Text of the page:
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Sid Miller talks re-election campaign, previous term, immigration

View the full video or check out a recap of our conversation with Texas Agriculture Commissioner Sid Miller

Texas Agriculture Commissioner Sid Miller sat down for a conversation with Texas Tribune CEO Evan Smith on Friday to discuss Miller’s re-election campaign, immigration and more.

Miller, who is in the middle of a tense Republican primary race with longtime lobbyist Trey Blocker, said he’s not ready to leave his statewide elected office because there’s still work to be done. Watch the full video above. Or read below what he had to say about his time as agriculture commissioner and his re-election campaign:

No regrets about his previous term 

Miller said he has drastically improved the Texas Department of Agriculture by fixing the agency's finances, increasing its inspections of gas stations and other businesses and getting more strict on businesses operating illegally. He joked that his only regret from his time as agriculture commissioner was eating at a particular Mexican restaurant in South Texas. “I will never make that mistake again,” he said. “We all got sick.”

Immigration and border wall

 Miller’s primary opponent Blocker has criticized Miller as being too liberal on immigration and the proposed border wall. But Miller said that’s not the case. Here’s where he stands on some of the hot-button topics:

  • The border wall: Miller said Mexico needs to have a voice in the border wall conversation. “I don’t think there’s anything wrong with extending a hand of friendship to your neighbor,” Miller said. But a token of friendship shouldn’t be mistaken for asking permission, he said. “We will build the wall,” Miller said. To do so, he said the federal government should build the wall immediately and with its own money. The United States can be reimbursed later, he said.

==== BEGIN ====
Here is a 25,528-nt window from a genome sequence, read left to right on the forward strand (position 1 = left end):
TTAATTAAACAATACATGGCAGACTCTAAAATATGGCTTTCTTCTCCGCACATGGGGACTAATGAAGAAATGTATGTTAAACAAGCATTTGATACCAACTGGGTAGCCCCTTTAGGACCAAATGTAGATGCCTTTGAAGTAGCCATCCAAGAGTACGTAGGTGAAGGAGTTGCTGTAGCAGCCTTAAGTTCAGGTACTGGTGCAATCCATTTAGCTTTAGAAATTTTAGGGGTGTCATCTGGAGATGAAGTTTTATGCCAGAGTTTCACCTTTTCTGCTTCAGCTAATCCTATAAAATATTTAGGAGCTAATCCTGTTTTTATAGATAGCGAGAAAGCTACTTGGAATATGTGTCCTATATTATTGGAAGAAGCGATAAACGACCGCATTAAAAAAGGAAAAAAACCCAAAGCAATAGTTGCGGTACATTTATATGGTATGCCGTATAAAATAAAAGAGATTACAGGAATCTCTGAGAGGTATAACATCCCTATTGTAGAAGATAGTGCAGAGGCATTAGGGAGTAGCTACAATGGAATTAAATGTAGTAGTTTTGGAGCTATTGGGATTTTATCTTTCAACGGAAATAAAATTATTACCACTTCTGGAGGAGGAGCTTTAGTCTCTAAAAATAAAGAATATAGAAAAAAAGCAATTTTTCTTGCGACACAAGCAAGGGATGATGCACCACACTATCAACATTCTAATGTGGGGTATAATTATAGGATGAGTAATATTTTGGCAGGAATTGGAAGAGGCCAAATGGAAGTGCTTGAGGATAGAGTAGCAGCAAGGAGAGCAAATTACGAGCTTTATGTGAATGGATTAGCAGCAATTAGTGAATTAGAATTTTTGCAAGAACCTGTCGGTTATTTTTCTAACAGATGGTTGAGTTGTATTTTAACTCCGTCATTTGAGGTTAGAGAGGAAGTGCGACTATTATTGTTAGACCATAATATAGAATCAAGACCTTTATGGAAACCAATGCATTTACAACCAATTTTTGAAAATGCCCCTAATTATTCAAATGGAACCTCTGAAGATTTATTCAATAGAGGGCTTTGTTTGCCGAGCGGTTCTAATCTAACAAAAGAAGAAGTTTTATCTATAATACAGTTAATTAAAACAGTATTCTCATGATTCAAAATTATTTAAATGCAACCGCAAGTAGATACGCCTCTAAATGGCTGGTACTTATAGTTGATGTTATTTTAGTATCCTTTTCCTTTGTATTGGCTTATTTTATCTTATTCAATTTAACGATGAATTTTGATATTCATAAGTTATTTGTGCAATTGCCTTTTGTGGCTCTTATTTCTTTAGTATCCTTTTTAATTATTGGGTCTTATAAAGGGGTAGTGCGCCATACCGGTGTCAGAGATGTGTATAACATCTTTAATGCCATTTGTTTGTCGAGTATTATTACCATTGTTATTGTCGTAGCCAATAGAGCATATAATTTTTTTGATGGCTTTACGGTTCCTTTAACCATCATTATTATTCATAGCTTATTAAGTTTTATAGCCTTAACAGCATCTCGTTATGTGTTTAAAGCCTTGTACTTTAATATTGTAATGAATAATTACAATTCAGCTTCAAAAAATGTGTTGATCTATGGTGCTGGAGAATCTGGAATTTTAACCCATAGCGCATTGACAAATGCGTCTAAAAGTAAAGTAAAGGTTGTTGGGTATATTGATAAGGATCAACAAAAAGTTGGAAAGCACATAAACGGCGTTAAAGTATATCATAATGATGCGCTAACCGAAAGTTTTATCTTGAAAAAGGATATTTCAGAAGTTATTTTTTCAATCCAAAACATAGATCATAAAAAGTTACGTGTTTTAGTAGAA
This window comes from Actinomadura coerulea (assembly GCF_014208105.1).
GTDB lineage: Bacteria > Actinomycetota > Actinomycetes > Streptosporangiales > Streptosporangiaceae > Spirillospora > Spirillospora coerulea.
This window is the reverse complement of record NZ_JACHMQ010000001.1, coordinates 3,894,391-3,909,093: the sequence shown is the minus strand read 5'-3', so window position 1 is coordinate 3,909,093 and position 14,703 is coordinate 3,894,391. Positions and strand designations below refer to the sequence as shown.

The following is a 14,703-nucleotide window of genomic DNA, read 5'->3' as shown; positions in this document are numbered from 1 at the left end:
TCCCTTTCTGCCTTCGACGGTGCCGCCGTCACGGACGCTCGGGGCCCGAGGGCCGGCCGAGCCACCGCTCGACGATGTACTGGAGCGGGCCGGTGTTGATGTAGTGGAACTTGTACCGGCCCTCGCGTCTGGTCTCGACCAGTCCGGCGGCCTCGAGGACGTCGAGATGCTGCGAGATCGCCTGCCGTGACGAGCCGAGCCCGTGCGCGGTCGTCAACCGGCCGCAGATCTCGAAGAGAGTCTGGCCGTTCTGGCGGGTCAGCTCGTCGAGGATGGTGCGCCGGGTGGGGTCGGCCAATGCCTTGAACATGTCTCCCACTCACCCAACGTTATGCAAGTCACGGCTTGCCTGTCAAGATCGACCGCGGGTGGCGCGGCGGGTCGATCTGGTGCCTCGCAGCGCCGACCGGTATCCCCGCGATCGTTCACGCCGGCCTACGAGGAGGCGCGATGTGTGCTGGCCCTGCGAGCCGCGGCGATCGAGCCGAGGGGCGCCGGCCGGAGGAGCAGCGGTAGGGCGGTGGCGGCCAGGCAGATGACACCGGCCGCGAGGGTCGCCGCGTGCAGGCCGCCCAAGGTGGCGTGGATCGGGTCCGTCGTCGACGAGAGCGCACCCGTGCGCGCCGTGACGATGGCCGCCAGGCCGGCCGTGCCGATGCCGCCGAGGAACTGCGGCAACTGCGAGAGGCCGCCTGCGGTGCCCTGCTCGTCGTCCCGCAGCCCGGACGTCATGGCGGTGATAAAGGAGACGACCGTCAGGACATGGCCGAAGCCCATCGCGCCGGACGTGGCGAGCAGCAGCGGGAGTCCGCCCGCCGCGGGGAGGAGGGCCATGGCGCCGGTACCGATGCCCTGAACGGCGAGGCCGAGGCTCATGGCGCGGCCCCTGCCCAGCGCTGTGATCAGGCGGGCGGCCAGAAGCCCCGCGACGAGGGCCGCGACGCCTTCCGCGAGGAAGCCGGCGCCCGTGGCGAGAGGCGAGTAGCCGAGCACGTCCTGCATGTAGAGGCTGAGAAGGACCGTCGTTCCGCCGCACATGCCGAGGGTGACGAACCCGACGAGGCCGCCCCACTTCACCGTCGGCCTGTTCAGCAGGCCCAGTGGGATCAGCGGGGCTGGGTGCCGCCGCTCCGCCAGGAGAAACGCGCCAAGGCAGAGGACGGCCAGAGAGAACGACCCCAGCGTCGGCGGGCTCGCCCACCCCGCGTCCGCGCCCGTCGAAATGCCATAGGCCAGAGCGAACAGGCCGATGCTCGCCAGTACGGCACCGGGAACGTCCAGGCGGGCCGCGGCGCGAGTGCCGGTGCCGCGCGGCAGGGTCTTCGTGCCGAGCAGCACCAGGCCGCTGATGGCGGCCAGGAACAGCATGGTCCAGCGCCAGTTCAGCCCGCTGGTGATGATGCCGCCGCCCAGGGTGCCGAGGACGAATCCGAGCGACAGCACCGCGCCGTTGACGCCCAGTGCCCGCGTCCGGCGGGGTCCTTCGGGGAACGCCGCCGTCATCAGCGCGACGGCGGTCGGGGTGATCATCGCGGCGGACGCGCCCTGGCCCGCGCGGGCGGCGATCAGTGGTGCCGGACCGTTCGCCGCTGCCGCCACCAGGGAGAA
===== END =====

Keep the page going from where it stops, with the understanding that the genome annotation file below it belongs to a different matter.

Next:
• Property rights and the border wall: A member of the audience asked Miller about how the state will help protect property rights, since her family’s farm would be essentially cut in half with a border wall. In response Miller asked, “Can you farm right now with the cartel traffic and violence?” He added that a wall should attempt to respect property rights by going around the perimeter of properties.  

  • Deferred Action for Childhood Arrivals: Miller said the U.S. cannot just give citizenship to undocumented immigrants who were brought here as children. “You can’t reward illegal behavior, even though in most cases it isn’t their fault,” Miller said. But he said there should be some sort of program in place for those immigrants to work toward citizenship.

Ethics questions

Back in June, the Texas Ethics Commission slapped a $2,750 fine on Miller for sloppily reporting his 2014 campaign finances. Miller said the violations are no cause for worry and that they were due to minor clerical errors.

In addition, he said the “Jesus Shot” controversy – a reference to the time when he used taxpayer dollars for a trip to Oklahoma that included a visit to a doctor who offers a shot purported to eliminate pain – is not an ethics concern either. He said he refunded the state for the “Jesus Shot.” The trip happened in his first 30 days of office when he was learning the guidelines, he said. “There’s nothing to it,” Miller said.

The “social media Trump” of Texas

Miller is known for his use of Facebook. He posts multiple times daily, almost 150 times a week. He said he was using social media even before President Trump was known for it. Like the president, his posts have at times been a subject of controversy. In a 2015 Facebook post, he compared refugees to rattlesnakes. Later that year, he created a post that appeared to call for using an atomic bomb on the “Muslim World.”

Although some have called his online presence inappropriate at times, Miller said that’s debatable. “That’s my personality, that’s who I am,” he said.

Disclosure: Trey Blocker has been a financial supporter of The Texas Tribune, a nonprofit, nonpartisan news organization that is funded in part by donations from members, foundations and corporate sponsors. Financial supporters play no role in the Tribune's journalism. Find a complete list of them here.

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